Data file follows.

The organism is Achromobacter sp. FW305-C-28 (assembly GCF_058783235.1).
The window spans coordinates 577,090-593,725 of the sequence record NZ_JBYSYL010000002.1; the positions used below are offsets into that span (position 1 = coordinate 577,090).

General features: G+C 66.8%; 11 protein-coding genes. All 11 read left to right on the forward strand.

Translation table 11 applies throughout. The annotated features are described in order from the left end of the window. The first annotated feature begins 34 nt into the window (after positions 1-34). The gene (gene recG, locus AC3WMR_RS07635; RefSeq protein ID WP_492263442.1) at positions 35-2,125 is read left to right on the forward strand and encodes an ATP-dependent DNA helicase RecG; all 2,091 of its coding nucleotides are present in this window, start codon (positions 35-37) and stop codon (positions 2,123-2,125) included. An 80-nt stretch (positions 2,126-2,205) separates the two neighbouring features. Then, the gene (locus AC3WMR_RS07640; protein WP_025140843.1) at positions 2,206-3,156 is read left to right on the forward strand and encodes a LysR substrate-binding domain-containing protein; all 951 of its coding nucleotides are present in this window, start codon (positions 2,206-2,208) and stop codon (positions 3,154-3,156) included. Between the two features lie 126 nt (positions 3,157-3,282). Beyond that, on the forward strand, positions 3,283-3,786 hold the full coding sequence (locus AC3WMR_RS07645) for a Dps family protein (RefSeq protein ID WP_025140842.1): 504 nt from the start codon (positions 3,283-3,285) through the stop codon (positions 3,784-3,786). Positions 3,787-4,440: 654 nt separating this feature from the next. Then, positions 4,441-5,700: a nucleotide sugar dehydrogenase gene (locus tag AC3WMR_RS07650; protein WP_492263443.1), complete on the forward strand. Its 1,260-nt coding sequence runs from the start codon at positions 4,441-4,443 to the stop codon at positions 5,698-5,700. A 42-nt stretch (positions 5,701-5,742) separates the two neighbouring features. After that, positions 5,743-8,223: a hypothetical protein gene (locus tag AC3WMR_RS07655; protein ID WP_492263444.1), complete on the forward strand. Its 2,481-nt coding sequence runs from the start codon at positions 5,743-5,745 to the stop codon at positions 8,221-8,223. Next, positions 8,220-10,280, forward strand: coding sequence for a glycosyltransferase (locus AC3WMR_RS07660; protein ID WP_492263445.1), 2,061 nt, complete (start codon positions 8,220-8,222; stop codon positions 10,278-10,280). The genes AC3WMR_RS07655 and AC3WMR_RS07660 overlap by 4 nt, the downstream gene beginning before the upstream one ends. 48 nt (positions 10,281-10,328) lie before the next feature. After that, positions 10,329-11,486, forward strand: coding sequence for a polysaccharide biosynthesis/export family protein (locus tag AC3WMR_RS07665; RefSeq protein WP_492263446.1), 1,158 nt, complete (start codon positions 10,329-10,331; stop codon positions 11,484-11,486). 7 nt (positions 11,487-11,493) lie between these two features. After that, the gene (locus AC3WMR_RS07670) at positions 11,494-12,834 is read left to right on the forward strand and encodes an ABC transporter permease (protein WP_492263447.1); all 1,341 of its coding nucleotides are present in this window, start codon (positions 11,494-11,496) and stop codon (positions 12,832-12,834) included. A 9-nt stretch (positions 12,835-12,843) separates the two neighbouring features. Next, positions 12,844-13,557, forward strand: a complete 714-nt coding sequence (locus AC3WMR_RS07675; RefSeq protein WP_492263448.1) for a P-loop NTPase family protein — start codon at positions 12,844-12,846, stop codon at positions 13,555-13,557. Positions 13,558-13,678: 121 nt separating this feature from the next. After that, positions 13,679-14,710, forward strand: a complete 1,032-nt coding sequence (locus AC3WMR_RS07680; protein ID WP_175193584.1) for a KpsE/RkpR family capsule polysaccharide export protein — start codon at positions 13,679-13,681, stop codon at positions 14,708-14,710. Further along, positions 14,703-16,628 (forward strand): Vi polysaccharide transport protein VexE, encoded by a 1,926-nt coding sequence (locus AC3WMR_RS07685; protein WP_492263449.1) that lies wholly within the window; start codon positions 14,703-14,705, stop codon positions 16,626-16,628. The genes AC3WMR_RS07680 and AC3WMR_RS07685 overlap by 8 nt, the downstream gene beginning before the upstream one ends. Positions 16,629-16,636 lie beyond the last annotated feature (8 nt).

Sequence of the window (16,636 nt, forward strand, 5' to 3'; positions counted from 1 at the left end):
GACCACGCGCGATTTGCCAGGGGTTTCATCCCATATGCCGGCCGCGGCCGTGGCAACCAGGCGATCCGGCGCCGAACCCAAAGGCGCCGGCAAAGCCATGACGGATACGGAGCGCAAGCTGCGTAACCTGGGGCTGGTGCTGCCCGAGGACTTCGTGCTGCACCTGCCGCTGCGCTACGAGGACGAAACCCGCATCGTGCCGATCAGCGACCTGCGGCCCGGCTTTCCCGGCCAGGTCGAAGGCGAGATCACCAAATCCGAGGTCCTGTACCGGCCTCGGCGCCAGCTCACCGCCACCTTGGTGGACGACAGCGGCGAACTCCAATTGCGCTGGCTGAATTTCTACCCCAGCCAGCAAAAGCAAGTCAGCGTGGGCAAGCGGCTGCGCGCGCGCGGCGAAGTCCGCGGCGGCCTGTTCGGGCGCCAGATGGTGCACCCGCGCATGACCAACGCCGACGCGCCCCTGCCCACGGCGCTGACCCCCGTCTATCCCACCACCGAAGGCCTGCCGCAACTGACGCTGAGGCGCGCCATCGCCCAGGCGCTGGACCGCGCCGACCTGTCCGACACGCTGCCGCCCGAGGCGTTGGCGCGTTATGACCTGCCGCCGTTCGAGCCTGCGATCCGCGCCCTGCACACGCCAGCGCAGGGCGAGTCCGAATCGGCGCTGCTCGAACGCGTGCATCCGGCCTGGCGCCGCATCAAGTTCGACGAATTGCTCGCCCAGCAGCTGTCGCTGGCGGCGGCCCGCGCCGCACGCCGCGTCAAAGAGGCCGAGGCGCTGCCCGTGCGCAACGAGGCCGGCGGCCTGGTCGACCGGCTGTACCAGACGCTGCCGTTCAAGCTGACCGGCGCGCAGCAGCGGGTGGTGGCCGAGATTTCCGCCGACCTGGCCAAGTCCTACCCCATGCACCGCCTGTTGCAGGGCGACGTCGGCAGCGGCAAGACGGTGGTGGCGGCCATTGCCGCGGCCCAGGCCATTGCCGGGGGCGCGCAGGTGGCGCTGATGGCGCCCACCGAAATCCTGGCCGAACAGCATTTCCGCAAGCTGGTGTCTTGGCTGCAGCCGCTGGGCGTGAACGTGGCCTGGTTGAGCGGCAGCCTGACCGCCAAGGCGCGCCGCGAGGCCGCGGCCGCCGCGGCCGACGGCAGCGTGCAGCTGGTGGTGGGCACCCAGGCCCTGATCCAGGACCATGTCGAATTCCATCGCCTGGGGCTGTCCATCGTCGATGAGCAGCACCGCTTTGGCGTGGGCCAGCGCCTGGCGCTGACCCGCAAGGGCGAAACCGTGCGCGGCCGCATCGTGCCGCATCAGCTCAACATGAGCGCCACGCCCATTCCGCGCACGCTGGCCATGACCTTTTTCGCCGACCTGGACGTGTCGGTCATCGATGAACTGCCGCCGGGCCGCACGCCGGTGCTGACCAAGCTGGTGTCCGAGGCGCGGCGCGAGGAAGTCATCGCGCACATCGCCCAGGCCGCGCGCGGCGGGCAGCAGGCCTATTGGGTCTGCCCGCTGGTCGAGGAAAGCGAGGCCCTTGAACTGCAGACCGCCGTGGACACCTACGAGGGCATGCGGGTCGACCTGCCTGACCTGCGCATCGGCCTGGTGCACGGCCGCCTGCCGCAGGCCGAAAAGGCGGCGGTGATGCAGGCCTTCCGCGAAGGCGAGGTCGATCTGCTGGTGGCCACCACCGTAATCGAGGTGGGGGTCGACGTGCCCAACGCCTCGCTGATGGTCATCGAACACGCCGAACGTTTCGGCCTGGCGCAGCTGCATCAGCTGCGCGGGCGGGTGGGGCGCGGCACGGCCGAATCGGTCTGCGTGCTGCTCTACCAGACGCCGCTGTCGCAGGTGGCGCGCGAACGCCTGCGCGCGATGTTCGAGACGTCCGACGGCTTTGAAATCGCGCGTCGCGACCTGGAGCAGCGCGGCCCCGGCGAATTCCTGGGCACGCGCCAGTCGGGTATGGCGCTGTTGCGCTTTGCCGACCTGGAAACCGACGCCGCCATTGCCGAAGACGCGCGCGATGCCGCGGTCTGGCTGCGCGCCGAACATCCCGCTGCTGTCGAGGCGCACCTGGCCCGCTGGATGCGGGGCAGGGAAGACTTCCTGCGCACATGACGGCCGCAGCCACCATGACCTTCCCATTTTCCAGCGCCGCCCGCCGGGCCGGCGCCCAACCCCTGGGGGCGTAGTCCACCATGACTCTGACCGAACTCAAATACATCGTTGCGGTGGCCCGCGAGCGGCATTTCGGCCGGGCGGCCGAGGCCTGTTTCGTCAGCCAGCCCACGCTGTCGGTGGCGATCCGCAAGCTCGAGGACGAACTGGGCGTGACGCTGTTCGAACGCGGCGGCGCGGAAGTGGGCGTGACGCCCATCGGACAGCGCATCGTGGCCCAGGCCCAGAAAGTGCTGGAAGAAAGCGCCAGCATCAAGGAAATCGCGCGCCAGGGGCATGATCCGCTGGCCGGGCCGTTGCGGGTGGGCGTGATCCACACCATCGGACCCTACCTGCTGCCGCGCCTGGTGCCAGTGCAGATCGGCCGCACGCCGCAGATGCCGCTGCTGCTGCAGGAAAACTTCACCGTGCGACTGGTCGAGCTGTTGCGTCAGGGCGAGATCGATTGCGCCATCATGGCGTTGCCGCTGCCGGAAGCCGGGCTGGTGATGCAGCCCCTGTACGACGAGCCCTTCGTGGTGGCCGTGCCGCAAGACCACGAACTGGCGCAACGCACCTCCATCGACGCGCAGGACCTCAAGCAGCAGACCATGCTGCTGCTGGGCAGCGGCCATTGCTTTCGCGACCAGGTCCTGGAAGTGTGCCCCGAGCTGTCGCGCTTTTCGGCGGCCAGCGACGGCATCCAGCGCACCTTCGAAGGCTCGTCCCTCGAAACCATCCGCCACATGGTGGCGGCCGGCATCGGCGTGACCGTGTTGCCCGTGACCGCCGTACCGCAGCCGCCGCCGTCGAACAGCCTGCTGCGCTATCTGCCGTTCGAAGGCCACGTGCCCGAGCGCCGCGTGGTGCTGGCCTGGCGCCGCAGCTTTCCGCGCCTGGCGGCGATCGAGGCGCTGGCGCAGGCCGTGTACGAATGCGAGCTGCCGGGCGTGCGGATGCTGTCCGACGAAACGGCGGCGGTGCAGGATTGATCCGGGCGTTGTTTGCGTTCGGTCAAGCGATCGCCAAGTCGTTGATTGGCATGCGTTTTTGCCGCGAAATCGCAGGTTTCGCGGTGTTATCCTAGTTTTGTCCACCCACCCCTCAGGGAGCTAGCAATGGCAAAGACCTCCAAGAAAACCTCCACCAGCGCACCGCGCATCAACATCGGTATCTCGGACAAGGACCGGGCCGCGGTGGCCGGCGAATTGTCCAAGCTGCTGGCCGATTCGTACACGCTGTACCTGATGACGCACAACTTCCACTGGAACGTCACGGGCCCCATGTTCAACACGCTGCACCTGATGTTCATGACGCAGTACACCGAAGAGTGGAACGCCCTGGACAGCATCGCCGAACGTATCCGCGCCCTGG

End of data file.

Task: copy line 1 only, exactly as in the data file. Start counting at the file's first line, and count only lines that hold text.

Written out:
The organism is Achromobacter sp. FW305-C-28 (assembly GCF_058783235.1).